Induced-Pluripotent-Stem-Cell-Derived Primitive Macrophages Provide a Platform for Modeling Tissue-Resident Macrophage Differentiation and Function.

Induced-Pluripotent-Stem-Cell-Derived Primitive Macrophages Provide a Platform for Modeling Tissue-Resident Macrophage Differentiation and Function.
Title:
Induced-Pluripotent-Stem-Cell-Derived Primitive Macrophages Provide a Platform for Modeling Tissue-Resident Macrophage Differentiation and Function.
Other Titles:
Immunity
Keywords:
Publication Date:
18 July 2017
Citation:
Induced-Pluripotent-Stem-Cell-Derived Primitive Macrophages Provide a Platform for Modeling Tissue-Resident Macrophage Differentiation and Function Takata, Kazuyuki et al. Immunity, Volume 47, Issue 1, 183 - 198.e6
Abstract:
Tissue macrophages arise during embryogenesis from yolk-sac (YS) progenitors that give rise to primitive YS macrophages. Until recently, it has been impossible to isolate or derive sufficient numbers of YS-derived macrophages for further study, but data now suggest that induced pluripotent stem cells (iPSCs) can be driven to undergo a process reminiscent of YS-hematopoiesis in vitro. We asked whether iPSC-derived primitive macrophages (iMacs) can terminally differentiate into specialized macrophages with the help of growth factors and organ-specific cues. Co-culturing human or murine iMacs with iPSC-derived neurons promoted differentiation into microglia-like cells in vitro. Furthermore, murine iMacs differentiated in vivo into microglia after injection into the brain and into functional alveolar macrophages after engraftment in the lung. Finally, iPSCs from a patient with familial Mediterranean fever differentiated into iMacs with pro-inflammatory characteristics, mimicking the disease phenotype. Altogether, iMacs constitute a source of tissue-resident macrophage precursors that can be used for biological, pathophysiological, and therapeutic studies.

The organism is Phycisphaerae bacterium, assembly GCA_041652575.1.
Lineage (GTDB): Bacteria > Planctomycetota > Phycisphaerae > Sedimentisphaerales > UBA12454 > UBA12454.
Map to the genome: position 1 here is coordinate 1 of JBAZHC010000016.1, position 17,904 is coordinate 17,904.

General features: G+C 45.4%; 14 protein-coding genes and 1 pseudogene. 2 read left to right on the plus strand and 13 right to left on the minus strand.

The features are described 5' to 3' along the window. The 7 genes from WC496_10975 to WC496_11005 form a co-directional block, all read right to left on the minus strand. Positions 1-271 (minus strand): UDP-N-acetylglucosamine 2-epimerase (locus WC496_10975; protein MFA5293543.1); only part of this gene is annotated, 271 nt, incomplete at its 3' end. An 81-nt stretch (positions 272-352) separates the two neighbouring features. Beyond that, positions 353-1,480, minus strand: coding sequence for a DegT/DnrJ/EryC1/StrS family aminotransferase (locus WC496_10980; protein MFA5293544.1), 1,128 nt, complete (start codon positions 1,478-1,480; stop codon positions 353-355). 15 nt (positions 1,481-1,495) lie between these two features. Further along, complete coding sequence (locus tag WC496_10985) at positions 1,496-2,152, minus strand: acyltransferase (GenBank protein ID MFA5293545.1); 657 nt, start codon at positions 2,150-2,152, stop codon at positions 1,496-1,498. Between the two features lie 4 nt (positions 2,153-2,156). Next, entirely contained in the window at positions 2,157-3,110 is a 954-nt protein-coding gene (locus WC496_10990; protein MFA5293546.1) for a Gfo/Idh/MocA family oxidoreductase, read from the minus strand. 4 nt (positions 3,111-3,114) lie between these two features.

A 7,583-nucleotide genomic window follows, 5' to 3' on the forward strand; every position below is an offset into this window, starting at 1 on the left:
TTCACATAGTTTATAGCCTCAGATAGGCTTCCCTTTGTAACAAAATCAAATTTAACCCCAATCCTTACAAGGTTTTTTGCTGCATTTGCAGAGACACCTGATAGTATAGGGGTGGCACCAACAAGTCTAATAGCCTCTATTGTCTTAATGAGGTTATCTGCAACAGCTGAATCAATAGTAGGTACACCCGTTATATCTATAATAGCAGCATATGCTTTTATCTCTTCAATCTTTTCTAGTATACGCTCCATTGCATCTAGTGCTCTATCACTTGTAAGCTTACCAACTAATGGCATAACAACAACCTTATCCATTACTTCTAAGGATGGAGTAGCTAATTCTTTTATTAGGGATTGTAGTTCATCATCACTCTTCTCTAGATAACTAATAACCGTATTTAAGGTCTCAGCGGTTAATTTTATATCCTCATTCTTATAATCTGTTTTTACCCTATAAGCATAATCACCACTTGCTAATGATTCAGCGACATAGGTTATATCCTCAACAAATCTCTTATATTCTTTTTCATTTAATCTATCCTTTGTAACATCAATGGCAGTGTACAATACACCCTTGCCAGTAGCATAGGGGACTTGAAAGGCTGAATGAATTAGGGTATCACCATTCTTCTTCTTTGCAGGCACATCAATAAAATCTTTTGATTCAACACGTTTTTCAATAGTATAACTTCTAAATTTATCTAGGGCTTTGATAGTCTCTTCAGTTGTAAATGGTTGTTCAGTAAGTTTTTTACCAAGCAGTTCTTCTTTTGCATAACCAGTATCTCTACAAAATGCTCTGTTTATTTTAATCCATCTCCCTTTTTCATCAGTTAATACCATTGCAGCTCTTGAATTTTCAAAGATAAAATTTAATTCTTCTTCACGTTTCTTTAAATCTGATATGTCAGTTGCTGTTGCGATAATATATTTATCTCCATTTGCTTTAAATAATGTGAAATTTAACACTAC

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PublisherCopyrights
Funding Info:
This work was supported by core grants of the Singapore Immunology Network and National Research Foundation Singapore (NRF-NRFI2017-02) to F.G.; by the Strategic Positioning Fund for Genetic Orphan Diseases (SPF2012/005) and a Joint Council Office Project grant (1431AFG122) from A*STAR, Singapore to M.A.P.; by the Singapore National Medical Research Council (NMRC/CBRG/0047/2013) and an A*STAR Singapore Young Investigator Grant (BMRC YIG grant number: 13/1/16/YA/009) to B.M; and by an ERC Consolidator Grant ‘‘NImO’’ (grant number: 616080) to S.G.
Description:
The full paper is available for download at the publisher's URL: https://doi.org/10.1016/j.immuni.2017.06.017
ISSN:
1074-7613
1097-4180
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